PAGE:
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Mac 101: Getting to know the menu bar and menu extras

AirPort Menu Extra single clickeMore Mac 101, our ongoing series of tips for those new to Mac OS X. One of my favorite things to do when I see someone else's Mac is to see what "Menu Extras" they use.

Menu Extras live in the menu bar at the top of your screen, over on the far right-hand side. As you add more third-party software to your Mac, you will probably notice more and more items showing up there.

If you open System Preferences and type "menu bar" you can find 12 different Menu Extras you can "show" in the menu bar, but one of the most popular and useful is the AirPort Menu Extra. In Snow Leopard, the-already-quite-handy AirPort status icon became a lot more powerful and informative. Apple has posted a page explaining the various meanings behind AirPort status icons.

Generally speaking you ought to see only a few of these: an empty icon (AirPort is turned off), grey curved lines (AirPort is on but not connected), or 1-4 black lines indicating signal strength of the Wi-Fi connection. New in Snow Leopard is the "animated" AirPort icon which appears when AirPort is searching for wireless access points or waiting to be assigned an IP address. (If you are seeing a different icon, check out the page from Apple.)

Since we're looking at the menu bar, here's another tip: option-click everything. Several menu extras, especially ones from Apple, have additional features/information which you can access if you hold down the alt/option key while clicking on the icon. Here's what happens when you click vs option-click several menu extras from Apple (several of these are new and/or improved in Snow Leopard):

Volume: a regular click will reveal a slider to adjust the volume but an option-click will show a list of input and output devices to choose from (similar in function to Rogue Amoeba's SoundSource, which was recently updated for 10.6 compatibility).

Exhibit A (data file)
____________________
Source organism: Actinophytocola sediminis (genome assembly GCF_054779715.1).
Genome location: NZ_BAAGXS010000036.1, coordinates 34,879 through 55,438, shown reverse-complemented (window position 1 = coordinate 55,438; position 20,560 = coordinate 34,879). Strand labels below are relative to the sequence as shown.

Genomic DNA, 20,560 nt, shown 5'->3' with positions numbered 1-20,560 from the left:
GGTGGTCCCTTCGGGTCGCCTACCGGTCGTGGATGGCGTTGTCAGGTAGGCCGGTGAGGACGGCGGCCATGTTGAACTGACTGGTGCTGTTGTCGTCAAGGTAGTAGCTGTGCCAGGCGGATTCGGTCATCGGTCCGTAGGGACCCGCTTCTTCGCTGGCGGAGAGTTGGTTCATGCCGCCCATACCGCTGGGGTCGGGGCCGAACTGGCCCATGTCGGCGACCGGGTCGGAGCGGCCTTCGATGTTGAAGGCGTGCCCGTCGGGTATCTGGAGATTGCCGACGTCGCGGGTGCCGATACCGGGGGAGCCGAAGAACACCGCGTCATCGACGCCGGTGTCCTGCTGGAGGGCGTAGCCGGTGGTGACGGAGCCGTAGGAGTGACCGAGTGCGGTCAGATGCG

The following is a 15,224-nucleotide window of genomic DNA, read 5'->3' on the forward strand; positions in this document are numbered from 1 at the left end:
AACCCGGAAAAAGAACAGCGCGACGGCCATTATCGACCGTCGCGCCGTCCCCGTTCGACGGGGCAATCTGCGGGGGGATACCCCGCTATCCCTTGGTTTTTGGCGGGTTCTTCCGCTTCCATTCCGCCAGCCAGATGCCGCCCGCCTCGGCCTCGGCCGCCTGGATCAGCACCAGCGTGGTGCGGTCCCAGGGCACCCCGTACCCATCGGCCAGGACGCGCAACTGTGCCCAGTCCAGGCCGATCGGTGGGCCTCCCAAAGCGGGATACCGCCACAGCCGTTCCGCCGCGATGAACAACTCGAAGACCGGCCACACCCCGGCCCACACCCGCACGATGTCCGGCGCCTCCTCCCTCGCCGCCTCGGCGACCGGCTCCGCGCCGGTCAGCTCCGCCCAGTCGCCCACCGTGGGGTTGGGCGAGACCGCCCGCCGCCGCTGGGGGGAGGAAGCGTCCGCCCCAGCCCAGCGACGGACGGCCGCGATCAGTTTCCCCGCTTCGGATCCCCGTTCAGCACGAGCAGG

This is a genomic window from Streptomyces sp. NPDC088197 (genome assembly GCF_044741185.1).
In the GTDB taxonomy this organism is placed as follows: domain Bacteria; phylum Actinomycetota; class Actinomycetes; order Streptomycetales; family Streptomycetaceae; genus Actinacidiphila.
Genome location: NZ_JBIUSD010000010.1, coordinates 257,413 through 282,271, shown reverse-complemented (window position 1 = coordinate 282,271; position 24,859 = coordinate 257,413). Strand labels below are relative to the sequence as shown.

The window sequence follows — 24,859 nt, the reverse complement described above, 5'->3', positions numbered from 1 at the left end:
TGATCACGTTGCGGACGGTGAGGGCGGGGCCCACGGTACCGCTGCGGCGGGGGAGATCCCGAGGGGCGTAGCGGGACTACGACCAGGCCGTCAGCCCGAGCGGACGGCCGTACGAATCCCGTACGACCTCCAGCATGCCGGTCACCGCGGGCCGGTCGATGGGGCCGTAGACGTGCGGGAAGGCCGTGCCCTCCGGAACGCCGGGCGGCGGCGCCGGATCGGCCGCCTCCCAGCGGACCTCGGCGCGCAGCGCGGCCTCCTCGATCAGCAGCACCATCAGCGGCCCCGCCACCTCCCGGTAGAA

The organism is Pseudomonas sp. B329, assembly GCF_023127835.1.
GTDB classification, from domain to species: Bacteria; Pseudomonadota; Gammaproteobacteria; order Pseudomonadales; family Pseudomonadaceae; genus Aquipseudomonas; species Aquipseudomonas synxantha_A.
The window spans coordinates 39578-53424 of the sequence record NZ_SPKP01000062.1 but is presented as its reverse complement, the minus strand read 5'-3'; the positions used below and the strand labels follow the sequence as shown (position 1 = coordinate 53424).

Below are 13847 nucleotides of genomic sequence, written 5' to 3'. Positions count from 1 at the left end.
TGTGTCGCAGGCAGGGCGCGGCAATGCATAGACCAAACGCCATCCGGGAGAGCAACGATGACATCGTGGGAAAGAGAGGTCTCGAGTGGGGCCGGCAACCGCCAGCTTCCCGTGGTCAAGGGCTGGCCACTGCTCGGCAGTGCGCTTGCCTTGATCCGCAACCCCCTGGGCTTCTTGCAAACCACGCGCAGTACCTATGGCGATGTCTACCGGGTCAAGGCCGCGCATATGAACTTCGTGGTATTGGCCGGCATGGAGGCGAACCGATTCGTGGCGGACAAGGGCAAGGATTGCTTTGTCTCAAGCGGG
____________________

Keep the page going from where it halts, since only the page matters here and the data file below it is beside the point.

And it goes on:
MobileMe: a regular click shows time of last sync, option to sync now, and option to open the System Preferences panel for MobileMe. However option-click shows a wonderfully detailed list of every item MobileMe knows about, as well as when it last synchronized succesfully. It also offers Sync Diagnostics, Reset Sync Services (something I still have to use far too often, but less frequently than in the past) and a few other options.

Bluetooth: a regular click reveals basic settings and "paired" devices. An option-click adds a "Bluetooth Explorer" and "PacketLogger" (two "pro" options that you may never need, but are helpful for troubleshooting) as well as showing the version number.

AirPort: a regular click will show available networks and a few basic options, but an option-click shows several bits of information about your current Wi-Fi connection; however, most people will probably just be interested in the Channel and Security.

The basic point is this: feel free to option-click around. If the particular menu extra does not have any "hidden features" to show, it will still show the regular options even when you option-click. You won't hurt anything.

Final menu extra tip: if you want to remove a menu extra from the dock, you can try dragging it while holding down the command key. If that doesn't work, look in the application's preferences for an option to show or hide its menu bar item.

Once you have mastered the basics, you may want to explore some more powerful third-party menu bar items.


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